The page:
Last week my Chart Spotlight article asserted that stocks are fairly valued because the twelve-month trailing (TMT) P/E is about 15, which is midway the normal P/E range of 10 (undervalued) to 20 (overvalued). The middle panel of the chart below demonstrates this concept.
(Excerpt from the February 24, 2012 blog for Decision Point subscribers.)
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I received mail from a reader who suggested that dividends were a better measure of valuations, because dividends had to be paid with real money, a metric that is much harder to diddle than earnings. I still think that the P/E is a more consistent measure of value, because of the basic accounting principles involved; however, dividends do offer a better view of the underlying health of the market.
The bottom panel of the chart below shows the history of the S&P 500 divdend payouts beginning with 1926. We define the normal dividend range as being between 3% (overvalued) and 6% (undervalued). (We got this definition many years ago from I.Q. Trends, a service that specializes in high-quality dividend paying stocks.)
While the top of that range has been somewhat flexible, the bottom (3%) was very rigid until the 1990s, when the stock bubble began and investing became all about growth! growth! growth! Dividend stocks were for dullards who probably believed that having money coming out the wazoo could be harmful to one’s health. This unfortunate shift in investor attitude, along with the Fed’s easy money policy has driven dividends well below the 3% level, and one wonders if a new range is being established.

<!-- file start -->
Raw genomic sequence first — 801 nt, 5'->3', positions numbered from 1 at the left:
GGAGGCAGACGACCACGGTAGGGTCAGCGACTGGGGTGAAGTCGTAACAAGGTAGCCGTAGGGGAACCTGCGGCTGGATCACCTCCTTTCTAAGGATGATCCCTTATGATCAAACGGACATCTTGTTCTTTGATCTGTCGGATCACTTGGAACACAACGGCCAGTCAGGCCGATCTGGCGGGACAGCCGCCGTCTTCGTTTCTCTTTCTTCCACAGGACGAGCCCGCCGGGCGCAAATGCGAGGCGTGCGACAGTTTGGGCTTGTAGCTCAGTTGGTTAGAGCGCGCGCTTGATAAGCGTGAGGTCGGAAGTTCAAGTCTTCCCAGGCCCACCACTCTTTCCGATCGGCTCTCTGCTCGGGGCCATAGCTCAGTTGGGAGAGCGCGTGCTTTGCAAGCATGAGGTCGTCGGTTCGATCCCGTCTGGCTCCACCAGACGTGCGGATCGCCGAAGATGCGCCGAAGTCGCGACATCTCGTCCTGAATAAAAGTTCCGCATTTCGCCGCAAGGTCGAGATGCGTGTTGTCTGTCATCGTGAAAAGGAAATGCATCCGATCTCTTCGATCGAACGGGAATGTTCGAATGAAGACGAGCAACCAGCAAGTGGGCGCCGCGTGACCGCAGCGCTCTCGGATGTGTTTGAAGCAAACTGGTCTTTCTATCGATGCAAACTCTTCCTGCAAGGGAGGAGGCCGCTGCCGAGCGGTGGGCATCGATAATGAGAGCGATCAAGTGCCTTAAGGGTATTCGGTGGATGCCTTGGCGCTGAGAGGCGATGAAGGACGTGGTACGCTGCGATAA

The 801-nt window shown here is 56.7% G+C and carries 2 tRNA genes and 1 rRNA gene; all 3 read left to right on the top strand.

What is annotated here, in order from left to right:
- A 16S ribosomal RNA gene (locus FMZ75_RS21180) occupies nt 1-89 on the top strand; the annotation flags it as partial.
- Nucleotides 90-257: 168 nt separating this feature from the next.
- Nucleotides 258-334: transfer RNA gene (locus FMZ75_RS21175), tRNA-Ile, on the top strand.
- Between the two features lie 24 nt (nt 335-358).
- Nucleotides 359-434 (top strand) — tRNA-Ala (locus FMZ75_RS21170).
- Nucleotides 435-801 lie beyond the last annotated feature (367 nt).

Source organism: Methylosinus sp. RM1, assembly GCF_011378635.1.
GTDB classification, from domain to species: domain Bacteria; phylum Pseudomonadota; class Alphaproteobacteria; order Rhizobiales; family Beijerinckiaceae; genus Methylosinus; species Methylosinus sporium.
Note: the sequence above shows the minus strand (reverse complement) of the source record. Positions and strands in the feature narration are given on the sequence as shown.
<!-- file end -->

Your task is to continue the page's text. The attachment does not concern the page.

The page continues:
Fortunately, there is renewed interest by investors in investing for dividends, which will encourage companies to increase dividend payout. Unfortunately, with the S&P 500 yield at less than 2%, now is a lousy time for dividend investing. There are probably some good deals out there, but the downside risk to principal (the price paid for the stock) is higher than when buying near market bottoms.
Here’s the ideal scenario. You buy a dividend-paying stock at an extreme price low, when the dividend yield is high. Then you hold it forever. You don’t pay too much attention to the stock price — just focus on the yield on your basis. Over the years it is highly likely that the dividend will increase, continuing to increase the return on your original investment. Dream on. The last opportunity like that occurred in 1982.
The good news is that there will probably be another once-in-a-lifetime opportunity like that in this decade. I base that assumption upon my belief that the debt crisis will drive stock prices to far lower levels than we saw in the last decade. Failing that, another bear market could present a dividend spike like we got in 2009. It wasn’t close to being as good as we would like, but it wasn’t too bad, considering the lousy yields available from bills and bonds.
Conclusion: Dividends are another way to value stocks, and I can’t say I would necessarily disagree with anyone who asserted that stocks were overvalued based upon current dividend payouts. But I still think that the P/E is a more consistent yardstick. That said, dividend investing has been a sound methodology throughout history, and another grand opportunity like 1982 could present itself before the end of this decade. Now is the time to be examining this strategy so that the intersection of preparation and opportunity will enhance your chances at some very good luck.
Images: Flickr (licence attribution)
About The Author
Carl Swenlin is a self-taught technical analyst, who has been involved in market analysis since 1981. A pioneer in the creation of online technical resources, he is president and founder of DecisionPoint.com
, a premier technical analysis website specializing in stock market indicators, charting, and focused research reports. Mr. Swenlin is a Member of the Market Technicians Association.